Labour is exactly what it says. Hard work.
When i was pregnant with Casi, I knew it wasn’t going to be easy. I had been told about all the horror stories by various members of my family and friends. “It hurts, but you do forget about it” Thats what my mum said to me, in my head I was thinking “yeah right, as if you could forget the pain of shoving something the size of a melon out of you” My dad’s words were “It’s exactly like a cow calving, or a sheep lambing” Now that was something I could relate to a bit more. Our shed has been a makeshift labour ward on several occasions. And in my head, I was an expert midwife by now, for livestock anyway.
Eventually, two days after my due date, the big day came. I woke up at 6am thinking that I needed to pee. The minute I got out of bed, I felt as if I had wet myself. No, it wasn’t that huge gush of water you see in the films. It was just the feeling of wetting yourself. But this was it. I went to the shower, and attempted to shave my legs (well parts of them anyway) and then I woke my partner up. I stayed at home for a couple of hours, and then we took ourselves off to the hospital.
Things moved pretty slowly when we got there, I had decided on going to the midwife led unit. It was a lovely setting, but my god it was boring. I found myself being very bored between contractions, which meant all I was doing was thinking about my labour, and making myself very nervous. I was also plagued with heartburn and couldn’t manage to eat or drink anything. I hadn’t dilated any more by 3pm, so we asked if we could go for a walk. We spent the next three hours walking from bench to bench in the park, stopping for each contraction to pass.
By 6pm, because of the mad rush of pregnant people flooding the hospital, the ward had been closed and I was moved to the main labour ward. Thats when the projectile vomit happened, all over the next two bays and a very unfortunate pregnancy ball. My ketone levels had gone too low and i was put on a drip, as well as one to speed the labour up a bit. I was rushed into a small room, which had not been prepared for my arrival, but I didn’t care. I don’t remember much after this point, just the feeling of pure embarassment of having to pee on a commode, and being so nervous I was given a catheter. I remember a doctor walking in, taking one look at me and saying “prep for a c-section” There was no way in hell I was going through that, and not being able to do anything for six weeks!! How could he be so heartless? But then I thought about how many times we had to intervene with a cow calving, and I found a new respect for the mothers in my herd.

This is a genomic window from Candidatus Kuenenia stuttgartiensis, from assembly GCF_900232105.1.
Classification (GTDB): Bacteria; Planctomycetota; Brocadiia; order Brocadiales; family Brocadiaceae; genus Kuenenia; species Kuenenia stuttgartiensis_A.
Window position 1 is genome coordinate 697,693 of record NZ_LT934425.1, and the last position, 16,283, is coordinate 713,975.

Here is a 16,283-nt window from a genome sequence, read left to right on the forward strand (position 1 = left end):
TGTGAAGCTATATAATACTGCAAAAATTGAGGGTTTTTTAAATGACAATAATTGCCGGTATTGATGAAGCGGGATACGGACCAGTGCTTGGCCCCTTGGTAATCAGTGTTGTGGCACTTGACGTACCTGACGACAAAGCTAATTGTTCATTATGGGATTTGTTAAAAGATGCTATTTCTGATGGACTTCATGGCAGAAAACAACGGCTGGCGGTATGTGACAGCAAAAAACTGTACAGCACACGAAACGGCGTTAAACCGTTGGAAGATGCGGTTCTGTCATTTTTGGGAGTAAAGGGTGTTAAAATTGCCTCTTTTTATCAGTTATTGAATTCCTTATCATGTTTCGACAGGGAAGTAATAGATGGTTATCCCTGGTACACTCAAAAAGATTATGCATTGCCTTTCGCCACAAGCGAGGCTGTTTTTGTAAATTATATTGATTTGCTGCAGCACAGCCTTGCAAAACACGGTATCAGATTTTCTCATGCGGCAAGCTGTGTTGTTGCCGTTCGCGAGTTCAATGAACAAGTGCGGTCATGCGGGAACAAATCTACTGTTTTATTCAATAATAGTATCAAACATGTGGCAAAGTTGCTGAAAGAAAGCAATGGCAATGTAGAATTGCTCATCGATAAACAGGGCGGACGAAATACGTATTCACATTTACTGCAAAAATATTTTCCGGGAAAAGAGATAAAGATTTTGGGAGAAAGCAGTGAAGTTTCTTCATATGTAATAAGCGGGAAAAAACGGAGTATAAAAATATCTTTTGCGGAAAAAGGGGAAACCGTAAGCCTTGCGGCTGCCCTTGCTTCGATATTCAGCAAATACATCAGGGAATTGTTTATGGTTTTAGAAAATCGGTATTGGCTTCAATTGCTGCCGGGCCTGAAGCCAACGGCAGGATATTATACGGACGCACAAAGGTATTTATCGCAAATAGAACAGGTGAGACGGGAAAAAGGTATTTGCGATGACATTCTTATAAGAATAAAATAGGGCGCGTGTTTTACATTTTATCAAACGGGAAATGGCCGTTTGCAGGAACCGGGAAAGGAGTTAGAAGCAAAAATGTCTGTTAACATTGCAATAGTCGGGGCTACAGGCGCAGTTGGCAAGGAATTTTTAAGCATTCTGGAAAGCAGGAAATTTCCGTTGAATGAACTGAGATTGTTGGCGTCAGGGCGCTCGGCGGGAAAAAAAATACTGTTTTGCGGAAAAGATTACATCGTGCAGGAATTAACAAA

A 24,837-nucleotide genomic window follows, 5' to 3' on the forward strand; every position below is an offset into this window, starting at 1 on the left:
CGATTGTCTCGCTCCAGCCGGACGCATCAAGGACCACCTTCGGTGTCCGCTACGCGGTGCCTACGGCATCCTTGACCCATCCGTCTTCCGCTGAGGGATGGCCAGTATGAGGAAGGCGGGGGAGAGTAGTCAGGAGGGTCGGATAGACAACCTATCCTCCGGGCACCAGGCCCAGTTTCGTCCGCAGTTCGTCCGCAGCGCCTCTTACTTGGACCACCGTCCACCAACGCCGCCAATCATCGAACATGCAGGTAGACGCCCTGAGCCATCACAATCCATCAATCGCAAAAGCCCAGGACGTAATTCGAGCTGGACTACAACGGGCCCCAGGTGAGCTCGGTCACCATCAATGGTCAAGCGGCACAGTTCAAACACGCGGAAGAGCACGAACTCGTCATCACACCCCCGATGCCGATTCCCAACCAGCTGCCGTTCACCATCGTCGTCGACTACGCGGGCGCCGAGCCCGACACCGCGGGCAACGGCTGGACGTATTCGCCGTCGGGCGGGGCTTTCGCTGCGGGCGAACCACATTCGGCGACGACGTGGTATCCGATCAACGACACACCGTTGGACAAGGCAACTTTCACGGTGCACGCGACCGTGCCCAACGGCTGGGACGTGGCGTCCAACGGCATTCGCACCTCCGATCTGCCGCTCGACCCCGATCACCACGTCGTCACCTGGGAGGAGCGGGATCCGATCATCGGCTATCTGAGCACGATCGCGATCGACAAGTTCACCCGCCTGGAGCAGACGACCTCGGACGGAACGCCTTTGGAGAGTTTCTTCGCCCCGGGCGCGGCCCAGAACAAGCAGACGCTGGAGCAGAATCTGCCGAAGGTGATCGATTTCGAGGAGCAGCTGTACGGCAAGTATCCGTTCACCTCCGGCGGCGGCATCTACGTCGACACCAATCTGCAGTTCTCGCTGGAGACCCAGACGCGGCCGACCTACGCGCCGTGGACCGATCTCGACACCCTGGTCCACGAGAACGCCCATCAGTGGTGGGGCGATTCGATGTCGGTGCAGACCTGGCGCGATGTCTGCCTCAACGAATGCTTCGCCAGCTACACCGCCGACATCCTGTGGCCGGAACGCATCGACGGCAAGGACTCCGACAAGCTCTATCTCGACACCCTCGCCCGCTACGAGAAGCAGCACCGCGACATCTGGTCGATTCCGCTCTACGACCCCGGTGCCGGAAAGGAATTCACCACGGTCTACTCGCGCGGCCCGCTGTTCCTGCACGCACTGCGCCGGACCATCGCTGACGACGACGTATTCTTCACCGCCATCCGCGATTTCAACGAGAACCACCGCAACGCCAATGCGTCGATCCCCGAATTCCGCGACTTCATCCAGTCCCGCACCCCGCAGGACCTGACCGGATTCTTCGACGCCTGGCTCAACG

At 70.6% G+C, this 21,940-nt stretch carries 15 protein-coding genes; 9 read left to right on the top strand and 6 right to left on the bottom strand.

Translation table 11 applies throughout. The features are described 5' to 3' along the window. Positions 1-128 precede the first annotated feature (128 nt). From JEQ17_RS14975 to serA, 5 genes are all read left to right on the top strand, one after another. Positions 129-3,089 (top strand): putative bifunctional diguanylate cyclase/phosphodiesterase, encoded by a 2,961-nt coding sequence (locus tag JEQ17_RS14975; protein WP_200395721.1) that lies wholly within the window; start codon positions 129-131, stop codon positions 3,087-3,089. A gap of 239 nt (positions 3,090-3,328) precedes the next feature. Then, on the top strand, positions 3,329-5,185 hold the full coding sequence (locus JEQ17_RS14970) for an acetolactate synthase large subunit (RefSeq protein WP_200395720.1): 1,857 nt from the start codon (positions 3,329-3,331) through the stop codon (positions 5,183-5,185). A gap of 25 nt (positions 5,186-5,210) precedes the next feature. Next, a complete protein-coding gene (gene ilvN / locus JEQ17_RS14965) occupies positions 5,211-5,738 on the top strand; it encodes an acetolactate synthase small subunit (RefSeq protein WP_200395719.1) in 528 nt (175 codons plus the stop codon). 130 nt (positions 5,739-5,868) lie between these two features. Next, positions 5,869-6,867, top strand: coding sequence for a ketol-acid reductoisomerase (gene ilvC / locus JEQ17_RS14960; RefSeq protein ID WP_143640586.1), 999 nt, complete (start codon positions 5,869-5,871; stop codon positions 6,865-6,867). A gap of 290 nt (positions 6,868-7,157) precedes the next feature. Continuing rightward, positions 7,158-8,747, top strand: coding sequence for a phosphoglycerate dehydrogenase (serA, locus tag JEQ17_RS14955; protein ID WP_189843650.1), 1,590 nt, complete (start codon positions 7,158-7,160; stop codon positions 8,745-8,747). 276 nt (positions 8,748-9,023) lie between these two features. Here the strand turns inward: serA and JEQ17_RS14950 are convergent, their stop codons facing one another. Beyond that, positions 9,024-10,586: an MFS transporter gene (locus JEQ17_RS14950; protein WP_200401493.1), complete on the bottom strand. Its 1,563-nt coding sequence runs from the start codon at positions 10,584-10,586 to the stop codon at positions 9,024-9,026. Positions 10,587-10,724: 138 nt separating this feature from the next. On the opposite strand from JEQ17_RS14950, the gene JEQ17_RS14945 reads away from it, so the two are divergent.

Luckily, one of the midwives told the doctor that I was fit enough and strong enough to do this without a c-section.
At 4:38 AM, my daughter was nearly with us. Her head was there, but her shoulders were stuck. The next thing I knew there was a big team of people in the room, the bed was dropped down and people were pressing on my belly. There was a big feeling of relief when she came out, but I still to this day can’t explain the pain, because I can’t remember. The only thing I can tell you, is that the 38 stitches I had afterwards is still the most vivid and painful thing in my memory. Now that I can remember.
Even now during the spring time, I still think about that day, when I’m trying to pull a lamb, and it’s breech or it’s shoulders are stuck. I find myself telling the new mum “Don’t worry, I know what you’re going through”